Now listed among the hippest places in the UK , Ancoats has blossomed beyond recognition into one of Manchester’s best areas for independent food and drink.

The district was home to some of the largest mills in the city. It fell into disrepair after the slump of the cotton industry, and was more notorious than it was desirable. But the forgotten corner of the city soon attracted low-budget creatives. As the trendy Northern Quarter became satiated and prices rocketed in the city centre, young entrepreneurs looked slightly further afield to set up innovative new businesses.

Now, old mills are regenerated by indie cafes, restaurants and bars with a focus on high-quality, artisan products. One journalist for the New York Times heaped praise on the ‘ entrepreneurial spirit ’ of the area, while the San Francisco Chronicle named Ancoats as a must-see area for any tourist in 2017.

Some people are calling it the new Northern Quarter. But in reality, it’s an eclectic, inventive, and exciting foodscape all of its own.

Waterside # 2 - New Islington, Manchester

Certainly a shift from Ancoats very different past.

Little diversity changes in the valley?

Nancy Lee

Google’s head of diversity, Nancy Lee, is retiring from Google after several years of leading the company’s global diversity and inclusion team

In Google’s latest diversity report, we saw that overall representation of women went from 30 percent female in 2014 to 31 percent female in 2015. But the overall percentage of black and Hispanic people did not increase at all, with overall representation of blacks remaining at 2 percent and Hispanics remaining at 3 percent. In 2015, only 4 percent of Google’s hires were black and 5 percent of its hires were Hispanic.

It’s not clear who will take over as head of diversity or when Lee’s last day is. Google declined to comment for this story.

Although still (at the moment I write this) not confirmed and this isn’t a criticism of Nancy’s initiatives. But its not great news and looking back at the afrofutures talk I gave a while back, little seems to have changed when it comes to non-white or non-asian people in tech. I would have hoped the increase in women would be higher too, especially with all work and attention.

Seems little is going to change in the valley, at least for diversity and inclusion. I’m sure we will find out about Nancy’s difficult position very soon.

UK’s Investigatory Powers Act now law, UK worst for it

Weekend Walk - 8th August: Protecting the snoopers from the snoopers
In a year where you can’t help but rather it wasn’t, the snoopers bill was passed into UK law. The government has been trying to put this through for a long while and although there were changes, its still really bad. Dare I say chilling effect.

The Bill will mean the police and intelligence agencies have unprecedented powers to surveil our private communications and Internet activity, whether or not we are suspected of a crime. Theresa May has finally got her snoopers’ charter and democracy in the UK is the worse for it.

Don’t play the trump card… America

As American’s goes to the polls to vote for the next president, I along with many others urge americans to make sure they don’t get complacent about Trump not getting into office. Just like #Brexit which we thought wasn’t really a possibility, we were wrong (although it hasn’t actually been triggered yet and the recent court case could bring some interesting challenges). It can happen!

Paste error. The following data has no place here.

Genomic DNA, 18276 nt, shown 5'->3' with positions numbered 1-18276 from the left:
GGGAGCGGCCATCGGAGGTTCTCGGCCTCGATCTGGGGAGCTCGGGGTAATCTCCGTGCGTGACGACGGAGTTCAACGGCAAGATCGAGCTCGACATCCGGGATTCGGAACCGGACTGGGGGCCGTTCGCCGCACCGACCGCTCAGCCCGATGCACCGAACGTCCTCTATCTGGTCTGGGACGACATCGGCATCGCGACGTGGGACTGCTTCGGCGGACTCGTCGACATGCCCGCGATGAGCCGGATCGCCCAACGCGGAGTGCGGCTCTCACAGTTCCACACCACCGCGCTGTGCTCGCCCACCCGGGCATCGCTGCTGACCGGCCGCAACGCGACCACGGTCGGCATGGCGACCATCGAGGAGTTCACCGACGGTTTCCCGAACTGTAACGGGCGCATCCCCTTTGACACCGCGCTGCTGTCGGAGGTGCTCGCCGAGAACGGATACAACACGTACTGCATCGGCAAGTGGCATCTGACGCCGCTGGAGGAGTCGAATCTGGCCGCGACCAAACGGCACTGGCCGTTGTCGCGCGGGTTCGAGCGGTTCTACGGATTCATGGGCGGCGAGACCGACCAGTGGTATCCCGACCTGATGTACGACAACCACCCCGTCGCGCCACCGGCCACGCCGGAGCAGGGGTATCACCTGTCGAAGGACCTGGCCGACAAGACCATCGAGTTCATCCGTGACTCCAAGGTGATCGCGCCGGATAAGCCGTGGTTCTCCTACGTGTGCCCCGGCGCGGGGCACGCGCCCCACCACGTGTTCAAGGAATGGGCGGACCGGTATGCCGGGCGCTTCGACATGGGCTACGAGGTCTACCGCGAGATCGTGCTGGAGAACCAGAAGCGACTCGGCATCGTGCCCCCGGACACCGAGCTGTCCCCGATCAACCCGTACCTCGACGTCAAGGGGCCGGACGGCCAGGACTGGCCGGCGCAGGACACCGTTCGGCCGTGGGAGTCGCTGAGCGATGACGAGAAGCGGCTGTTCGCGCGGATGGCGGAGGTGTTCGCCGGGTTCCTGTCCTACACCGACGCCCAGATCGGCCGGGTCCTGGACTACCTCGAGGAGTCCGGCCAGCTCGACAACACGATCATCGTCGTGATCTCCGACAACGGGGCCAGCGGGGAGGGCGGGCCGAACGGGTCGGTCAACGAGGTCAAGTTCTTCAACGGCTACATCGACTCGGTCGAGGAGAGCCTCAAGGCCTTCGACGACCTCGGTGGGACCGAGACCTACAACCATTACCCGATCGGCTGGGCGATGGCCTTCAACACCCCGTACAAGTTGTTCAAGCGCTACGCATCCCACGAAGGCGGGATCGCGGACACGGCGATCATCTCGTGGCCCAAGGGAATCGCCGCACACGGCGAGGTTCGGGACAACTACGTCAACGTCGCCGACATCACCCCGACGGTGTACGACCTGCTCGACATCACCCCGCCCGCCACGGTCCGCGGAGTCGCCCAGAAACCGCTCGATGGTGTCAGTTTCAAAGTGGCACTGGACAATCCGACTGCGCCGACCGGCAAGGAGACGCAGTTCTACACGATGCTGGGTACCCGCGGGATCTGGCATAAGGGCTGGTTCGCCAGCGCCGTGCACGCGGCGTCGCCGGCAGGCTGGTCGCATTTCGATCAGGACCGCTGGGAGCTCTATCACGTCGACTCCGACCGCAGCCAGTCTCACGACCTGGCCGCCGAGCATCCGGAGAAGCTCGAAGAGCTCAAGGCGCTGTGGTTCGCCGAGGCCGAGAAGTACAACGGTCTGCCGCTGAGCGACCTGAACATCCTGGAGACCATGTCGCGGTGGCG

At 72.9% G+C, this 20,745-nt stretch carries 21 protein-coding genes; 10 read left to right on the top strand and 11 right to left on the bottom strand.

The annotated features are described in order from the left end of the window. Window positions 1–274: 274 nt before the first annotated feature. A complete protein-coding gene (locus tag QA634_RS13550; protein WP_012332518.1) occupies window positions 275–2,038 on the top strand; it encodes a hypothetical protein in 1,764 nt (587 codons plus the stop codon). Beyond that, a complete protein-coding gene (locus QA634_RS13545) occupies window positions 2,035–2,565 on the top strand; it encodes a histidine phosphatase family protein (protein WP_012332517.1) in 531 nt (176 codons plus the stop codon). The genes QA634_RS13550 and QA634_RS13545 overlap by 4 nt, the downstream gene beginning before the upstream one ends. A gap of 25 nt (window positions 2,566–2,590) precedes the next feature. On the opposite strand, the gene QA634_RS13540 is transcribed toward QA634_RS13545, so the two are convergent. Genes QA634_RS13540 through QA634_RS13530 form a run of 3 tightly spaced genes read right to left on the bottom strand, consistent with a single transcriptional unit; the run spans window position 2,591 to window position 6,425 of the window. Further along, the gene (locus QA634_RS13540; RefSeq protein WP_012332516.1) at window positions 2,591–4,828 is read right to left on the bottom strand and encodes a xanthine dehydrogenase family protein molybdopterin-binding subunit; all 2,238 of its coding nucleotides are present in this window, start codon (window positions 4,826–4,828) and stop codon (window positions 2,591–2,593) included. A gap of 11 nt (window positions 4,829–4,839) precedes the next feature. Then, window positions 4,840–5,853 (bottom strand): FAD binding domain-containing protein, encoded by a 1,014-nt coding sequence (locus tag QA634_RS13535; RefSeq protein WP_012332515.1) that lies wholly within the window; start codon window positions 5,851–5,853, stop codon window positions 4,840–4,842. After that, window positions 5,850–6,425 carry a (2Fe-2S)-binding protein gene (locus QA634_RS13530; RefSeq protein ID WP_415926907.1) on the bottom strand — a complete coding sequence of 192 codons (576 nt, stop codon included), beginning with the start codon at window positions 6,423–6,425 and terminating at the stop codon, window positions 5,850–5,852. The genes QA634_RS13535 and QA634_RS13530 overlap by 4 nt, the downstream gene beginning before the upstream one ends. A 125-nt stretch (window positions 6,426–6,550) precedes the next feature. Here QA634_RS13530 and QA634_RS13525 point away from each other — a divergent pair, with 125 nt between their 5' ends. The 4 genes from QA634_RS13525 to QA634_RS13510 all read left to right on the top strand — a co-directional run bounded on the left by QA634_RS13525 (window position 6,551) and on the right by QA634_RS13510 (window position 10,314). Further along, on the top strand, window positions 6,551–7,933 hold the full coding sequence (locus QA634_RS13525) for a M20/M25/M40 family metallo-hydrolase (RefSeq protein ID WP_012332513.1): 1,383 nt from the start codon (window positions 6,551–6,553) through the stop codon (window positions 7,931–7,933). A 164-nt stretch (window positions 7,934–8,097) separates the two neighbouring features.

Don’t be leave it to chance, make sure you did everything you can to stop this thug? from taking one of the highest offices in the world. The rest of the world will thank you plus you can sleep better at night; knowing you haven’t just given a green light to a crazed dictator which will inflict endless damage to the states and the world as a whole.

How toxic masculinity makes women feel unsafe

fratcrawl 025

Toxic masculinity is one of the ways in which Patriarchy is harmful to men. It refers to the socially-constructed attitudes that describe the masculine gender role as violent, unemotional, sexually aggressive, and so forth.

I was reading Paging Dr Nerd Love on the tube during the time I was in London for Mozfest (blog post coming soon), I actually missed my stop by one. I was engrossed in listening and reminded me of the blog post I wrote a while back about Toxic masculinity.

There is so much to say but here’s some of the key parts…

Following Trumps grab them by the pussy comments

It’s ok to talk about women this way, as long as women don’t overhear it. It’s guy talk, meant for other guys and thus women shouldn’t be offended. The problem isn’t what Trump said, it’s that what he said escaped the privacy of the “locker room.” Nobody should take it seriously, because it’s not that big of a deal. And besides, women shouldn’t be shocked; all guys talk like that. Right? Right?

Get ready for the cringiest “Yeah boiiiiiii” ever.

The constant refrain of “it’s guy talk” diminishes the impact of what’s being said. It turns the description of sexual assault into mischievous behavior by a puckish rascal, something we should find charming in a roguish sort of way. The chuckles and encouragement offered by Stern normalizes, even encourages, this behavior. Insisting that “all” guys are like that is part of how we excuse the behavior with a knowing laugh and a wink. Boys will be boys after all. Of course guys are going to act like this. Everyone knows that guys are dogs.

It absolves men of any responsibility for their action or the need to control themselves. After all, it’s just “how we are”. And in doing so, we teach others that this expected, even desirable behaviour among men. After all, how awesome is it that this guy just goes up and starts kissing beautiful women? Who among us wouldn’t want to do just that? Why shouldn’t we try to get as much action as we can?